The Cathedral

Having   been   started   under   a Gothic influence in 1431 and concluded during the Renaissance in 1502, the Cathedral encompasses not only Gothic  characteristics,  but  also  elements from the Renaissance. The external  part  is  majestic  and  outstanding while the inside is vast and expansive where you can freely admire the great nave devoid of columns, covered in a magnificent barrel vault, which was the idea of the expert architect Lorenzo da Bologna. The Latin Cross layout has its sides lined up with the cardinal points which creates an extraordinary effect of an architectonic meridian. At midday the rays  of  the  sun  strike the  two  white stone spheres placed at the entrance above the halfillars, which illuminates them so that they look like two small planets.

Most worthy of noting is the large fresco which runs along the entire perimeter of the church, also the wonderful fresco of the Assumption in the apse (the work of Bonconsiglio) together with the incredible altar of Saint Anthony and the Blessed Sacrament. Amongst the numerous works of art housed in the cathedral, one that stands out is the alterpiece which represents the Transfiguration, painted in 1555 by Paolo Veronese,   commissioned   by   the   same Francesco Pisani who had wanted Palladio as the architect for his villa immediately outside the city wall.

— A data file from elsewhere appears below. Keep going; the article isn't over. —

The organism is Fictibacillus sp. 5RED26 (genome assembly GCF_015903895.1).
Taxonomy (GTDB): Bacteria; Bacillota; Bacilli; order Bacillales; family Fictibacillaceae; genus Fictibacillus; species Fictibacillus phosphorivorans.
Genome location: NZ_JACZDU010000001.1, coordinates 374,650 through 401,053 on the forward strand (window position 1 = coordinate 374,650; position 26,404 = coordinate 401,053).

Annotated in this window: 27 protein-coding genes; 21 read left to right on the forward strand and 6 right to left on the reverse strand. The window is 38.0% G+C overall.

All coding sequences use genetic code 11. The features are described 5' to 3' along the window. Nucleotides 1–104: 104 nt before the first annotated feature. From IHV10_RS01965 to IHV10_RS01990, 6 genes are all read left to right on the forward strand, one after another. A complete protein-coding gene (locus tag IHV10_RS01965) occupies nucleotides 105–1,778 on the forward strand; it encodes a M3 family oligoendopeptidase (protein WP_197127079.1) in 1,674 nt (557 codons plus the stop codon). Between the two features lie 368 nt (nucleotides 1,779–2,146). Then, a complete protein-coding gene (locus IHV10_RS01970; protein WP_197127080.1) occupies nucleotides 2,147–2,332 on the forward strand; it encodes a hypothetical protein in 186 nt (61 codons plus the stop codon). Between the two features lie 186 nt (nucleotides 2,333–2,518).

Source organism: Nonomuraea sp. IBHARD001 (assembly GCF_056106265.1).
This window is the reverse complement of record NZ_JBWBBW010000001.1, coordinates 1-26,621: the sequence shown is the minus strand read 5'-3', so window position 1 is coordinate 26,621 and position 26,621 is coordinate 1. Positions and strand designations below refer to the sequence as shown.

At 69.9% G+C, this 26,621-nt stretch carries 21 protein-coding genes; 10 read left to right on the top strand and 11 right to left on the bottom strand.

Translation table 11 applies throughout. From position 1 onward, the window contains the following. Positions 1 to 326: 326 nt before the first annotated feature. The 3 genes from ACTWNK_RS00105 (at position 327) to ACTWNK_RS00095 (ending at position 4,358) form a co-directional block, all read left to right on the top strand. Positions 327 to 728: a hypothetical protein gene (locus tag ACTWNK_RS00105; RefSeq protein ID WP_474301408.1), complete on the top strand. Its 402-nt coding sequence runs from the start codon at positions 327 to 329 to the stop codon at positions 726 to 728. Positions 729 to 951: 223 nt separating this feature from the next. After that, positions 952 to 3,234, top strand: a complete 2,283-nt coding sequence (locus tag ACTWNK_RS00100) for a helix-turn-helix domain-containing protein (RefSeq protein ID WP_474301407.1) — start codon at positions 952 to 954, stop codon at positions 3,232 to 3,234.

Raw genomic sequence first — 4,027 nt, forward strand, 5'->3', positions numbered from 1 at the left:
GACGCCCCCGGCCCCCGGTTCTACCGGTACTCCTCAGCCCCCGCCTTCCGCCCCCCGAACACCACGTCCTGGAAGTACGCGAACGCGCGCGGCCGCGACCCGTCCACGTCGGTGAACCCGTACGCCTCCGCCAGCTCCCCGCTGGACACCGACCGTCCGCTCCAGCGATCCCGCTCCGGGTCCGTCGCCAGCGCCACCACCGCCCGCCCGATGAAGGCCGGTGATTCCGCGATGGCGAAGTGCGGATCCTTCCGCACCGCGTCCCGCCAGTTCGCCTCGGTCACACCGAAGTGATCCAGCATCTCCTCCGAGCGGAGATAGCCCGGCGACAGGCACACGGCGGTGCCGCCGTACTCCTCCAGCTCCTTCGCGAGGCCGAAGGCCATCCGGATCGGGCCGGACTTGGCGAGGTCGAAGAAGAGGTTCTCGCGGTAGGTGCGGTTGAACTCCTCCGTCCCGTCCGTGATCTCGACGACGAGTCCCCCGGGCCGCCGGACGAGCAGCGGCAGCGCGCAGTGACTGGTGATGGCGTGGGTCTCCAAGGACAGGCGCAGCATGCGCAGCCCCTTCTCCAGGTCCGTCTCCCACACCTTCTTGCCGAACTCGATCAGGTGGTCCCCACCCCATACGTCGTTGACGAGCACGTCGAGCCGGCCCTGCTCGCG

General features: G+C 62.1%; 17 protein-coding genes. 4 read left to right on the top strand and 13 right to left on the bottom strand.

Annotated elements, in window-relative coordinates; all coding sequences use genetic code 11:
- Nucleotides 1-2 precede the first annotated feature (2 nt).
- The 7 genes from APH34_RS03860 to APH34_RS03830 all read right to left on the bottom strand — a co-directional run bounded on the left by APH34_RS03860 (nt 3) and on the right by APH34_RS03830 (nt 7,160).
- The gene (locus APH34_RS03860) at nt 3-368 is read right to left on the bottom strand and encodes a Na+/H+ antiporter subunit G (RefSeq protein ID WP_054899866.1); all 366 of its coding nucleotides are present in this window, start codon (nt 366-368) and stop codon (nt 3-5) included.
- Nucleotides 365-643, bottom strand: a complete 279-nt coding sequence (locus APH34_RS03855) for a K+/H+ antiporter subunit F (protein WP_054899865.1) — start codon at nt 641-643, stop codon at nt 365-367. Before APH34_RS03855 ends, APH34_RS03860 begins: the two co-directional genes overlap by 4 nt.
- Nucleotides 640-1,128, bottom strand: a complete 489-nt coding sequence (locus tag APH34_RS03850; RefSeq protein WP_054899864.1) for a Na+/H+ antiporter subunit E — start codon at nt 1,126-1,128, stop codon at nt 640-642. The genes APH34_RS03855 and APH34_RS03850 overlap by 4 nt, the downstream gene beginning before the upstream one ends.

Just as noteworthy is the work by Bonconsiglio representing the Madonna with Child and the Saints (1507), to- gether with the lively representation of the Battle of Lepanto (which is said to date back to early XVII century) and the Miracle of the Rain (1695).
On the sides of the doorway there are two frescoes, one showing David with Goliath’s head and the other representing Judith after having decapitated Holofernes, which were discovered during restoration work in the ‘30s which, due to various elements, make you as- sume it is the work of Giorgione.